Neodymium Magnetic Bead Ingestion in a Toddler


Kenneth J. Hui1; Vignesh A. Arasu2,3, MD; David R. Vinson2,4,5, MD; Dale M. Cotton2,6, MD

Perm J 2020;24:19.165 [Full Citation]
E-pub: 04/16/2020

Case Presentation

An 18-month-old girl presented to the Emergency Department with 36 hours of nonbloody, nonbilious emesis. She last had a bowel movement 2 days earlier, and it was normal. She had been intermittently placing her hands on her abdomen as if in pain. She had no fevers. The parents said that until this time she had been generally well without sick contacts or prior similar episodes.

The physical examination findings demonstrated an alert and nontoxic appearing child with a distended abdomen and diffuse mild tenderness to abdominal palpation. The remaining physical examination findings were unremarkable. The results of her bloodwork and urine analysis testing were unrevealing. An abdominal radiograph (Figure 1, A) revealed 4 4.3mm adjacent radiopaque foreign bodies (FBs) in the midabdomen with associated early or partial small-bowel obstruction. Retrospectively, her parents reported no awareness of an FB ingestion.

The patient underwent an uncomplicated laparotomy with lysis of adhesions and bowel repair at 3 sites of presumed perforation, as well as removal of the 4 contiguous FBs (Figure 1, B).

The child had an uncomplicated recovery. The removed FBs were determined to be neodymium magnetic beads.

19 165 figure1a

19 165 figure1b


Consumer access to high-powered neodymium magnets led to a newly described risk of bowel perforation and obstruction if ingested.1-7 This risk was not previously observed in typically accessible and lower-powered magnets. The observed injury rate from high-powered magnets rose dramatically in 2009 with the marketing of a large collection of small neodymium magnetic beads commonly known as Buckyballs.8,9 This rising injury rate, including death, led to a temporary ban on the products, which was overturned in 201810-12; they are currently on the market.

In cases of magnetic FB ingestion, patients with single or asymptomatic ingestion of multiple magnetic beads may undergo observation with or without laxatives, or the FBs may be retrieved surgically or endoscopically.13,14 Symptomatic magnet ingestion (ie, with abdominal pain or vomiting) is managed with magnet removal because of the risk of perforation.5,13,14

High-powered magnets such as the ones in this case carry a higher rate of complications than do other ingested FBs. A magnet separated from another magnet or another magnetic metallic object can join across tissue barriers, leading to bowel perforation.1-5,13,14 The “spot-welding” perforation of a slow tissue necrosis induced by the steady pull of magnetic forces allows adhesions to form concomitantly and frequently walls off the perforation and prevents general peritonitis.4,7,8 Presumably, this is the explanation for the often occult and insidious clinical presentations of these patients.2,5,6,14-16 The difficulty of diagnosis is further confounded by the age range most common for FB ingestions, 6 months to 3 years. A patient in this age range may have an unknown ingestion and be unable to describe or localize his/her pain.4,17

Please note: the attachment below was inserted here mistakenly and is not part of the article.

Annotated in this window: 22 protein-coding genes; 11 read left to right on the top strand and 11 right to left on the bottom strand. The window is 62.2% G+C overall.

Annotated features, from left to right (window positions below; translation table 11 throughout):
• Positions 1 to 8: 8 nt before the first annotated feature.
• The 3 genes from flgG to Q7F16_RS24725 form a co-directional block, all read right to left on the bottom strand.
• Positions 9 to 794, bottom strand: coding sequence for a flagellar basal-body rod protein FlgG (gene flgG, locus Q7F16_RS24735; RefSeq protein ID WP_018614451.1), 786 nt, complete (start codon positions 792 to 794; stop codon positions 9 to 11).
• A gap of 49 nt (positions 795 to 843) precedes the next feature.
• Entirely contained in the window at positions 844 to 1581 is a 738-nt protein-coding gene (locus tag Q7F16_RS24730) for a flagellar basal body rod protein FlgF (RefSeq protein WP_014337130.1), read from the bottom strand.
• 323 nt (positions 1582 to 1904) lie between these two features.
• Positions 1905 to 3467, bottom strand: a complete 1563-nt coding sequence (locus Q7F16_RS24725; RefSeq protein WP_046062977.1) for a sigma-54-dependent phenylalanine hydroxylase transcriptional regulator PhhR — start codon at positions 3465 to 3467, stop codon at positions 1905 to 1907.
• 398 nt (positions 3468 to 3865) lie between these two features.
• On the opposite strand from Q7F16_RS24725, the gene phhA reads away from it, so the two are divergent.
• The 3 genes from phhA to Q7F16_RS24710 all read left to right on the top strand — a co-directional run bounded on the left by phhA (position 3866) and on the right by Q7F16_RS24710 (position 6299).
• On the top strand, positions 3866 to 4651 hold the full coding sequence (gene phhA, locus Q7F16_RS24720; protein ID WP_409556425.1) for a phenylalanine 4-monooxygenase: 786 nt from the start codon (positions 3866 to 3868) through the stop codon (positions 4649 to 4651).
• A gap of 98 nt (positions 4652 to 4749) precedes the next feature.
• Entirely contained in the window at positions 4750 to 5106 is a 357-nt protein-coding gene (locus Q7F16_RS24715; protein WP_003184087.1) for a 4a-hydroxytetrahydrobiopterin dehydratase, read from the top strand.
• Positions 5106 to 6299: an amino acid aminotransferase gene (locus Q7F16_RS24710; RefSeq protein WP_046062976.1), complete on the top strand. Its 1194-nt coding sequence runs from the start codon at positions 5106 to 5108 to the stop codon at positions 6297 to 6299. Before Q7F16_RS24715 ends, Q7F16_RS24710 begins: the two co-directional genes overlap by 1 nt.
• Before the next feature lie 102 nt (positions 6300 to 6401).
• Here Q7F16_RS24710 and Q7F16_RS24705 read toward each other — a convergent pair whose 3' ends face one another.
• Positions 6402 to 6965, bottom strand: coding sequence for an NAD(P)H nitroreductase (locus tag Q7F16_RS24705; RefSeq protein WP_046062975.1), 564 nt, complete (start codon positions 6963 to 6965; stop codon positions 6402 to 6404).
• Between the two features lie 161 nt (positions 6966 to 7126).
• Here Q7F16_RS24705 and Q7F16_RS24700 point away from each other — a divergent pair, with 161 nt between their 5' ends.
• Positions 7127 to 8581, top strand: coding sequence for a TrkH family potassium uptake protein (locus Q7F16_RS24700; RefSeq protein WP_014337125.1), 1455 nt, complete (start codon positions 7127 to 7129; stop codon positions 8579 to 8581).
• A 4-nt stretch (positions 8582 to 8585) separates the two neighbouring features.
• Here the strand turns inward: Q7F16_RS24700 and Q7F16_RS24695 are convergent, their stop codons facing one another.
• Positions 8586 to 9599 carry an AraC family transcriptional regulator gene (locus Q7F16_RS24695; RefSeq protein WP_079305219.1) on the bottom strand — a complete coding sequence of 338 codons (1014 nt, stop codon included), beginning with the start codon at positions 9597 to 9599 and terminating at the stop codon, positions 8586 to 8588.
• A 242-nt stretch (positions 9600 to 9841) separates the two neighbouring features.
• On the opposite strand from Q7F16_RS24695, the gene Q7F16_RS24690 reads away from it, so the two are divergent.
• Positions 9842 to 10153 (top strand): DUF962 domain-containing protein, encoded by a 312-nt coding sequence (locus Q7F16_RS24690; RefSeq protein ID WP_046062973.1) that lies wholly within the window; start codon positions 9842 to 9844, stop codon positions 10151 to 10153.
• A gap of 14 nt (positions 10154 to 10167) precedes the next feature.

Clinicians who care for young pediatric patients in all settings should keep a high index of suspicion for occult FB ingestion as a potential explanation for signs or symptoms involving the abdomen, such as vomiting or abdominal pain. If the practitioner suspects an FB ingestion or initiates a diagnostic evaluation because of an emergent condition such as bowel obstruction, consideration should be given to plain films that may readily identify a radiopaque FB as the explanatory cause and obviate the need for greater ionizing-radiation studies.18

Disclosure Statement

The author(s) have no conflicts of interest to disclose.


Kathleen Louden, ELS, of Louden Health Communications performed a primary copy edit.

Author Affiliations

1 California Northstate University College of Medicine, Elk Grove, California
2 The Permanente Medical Group, Oakland, California
3 Department of Radiology, Kaiser Permanente Vallejo Medical Center, Vallejo, California
4 Kaiser Permanente Division of Research, Oakland, California
5 Department of Emergency Medicine, Kaiser Permanente Sacramento Medical Center, Sacramento, California
6 Department of Emergency Medicine, Kaiser Permanente South Sacramento Medical Center, Sacramento, California

Corresponding Author

Dale Cotton (

How to Cite this Article

Hui KJ, Arasu VA, Vinson DR, Cotton DM. Image Diagnosis: Neodymium Magnetic Bead Ingestion in a Toddler. Perm J 2020;24:19.165. DOI:

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Keywords: foreign body ingestion, magnet ingestion, pediatric, vomiting


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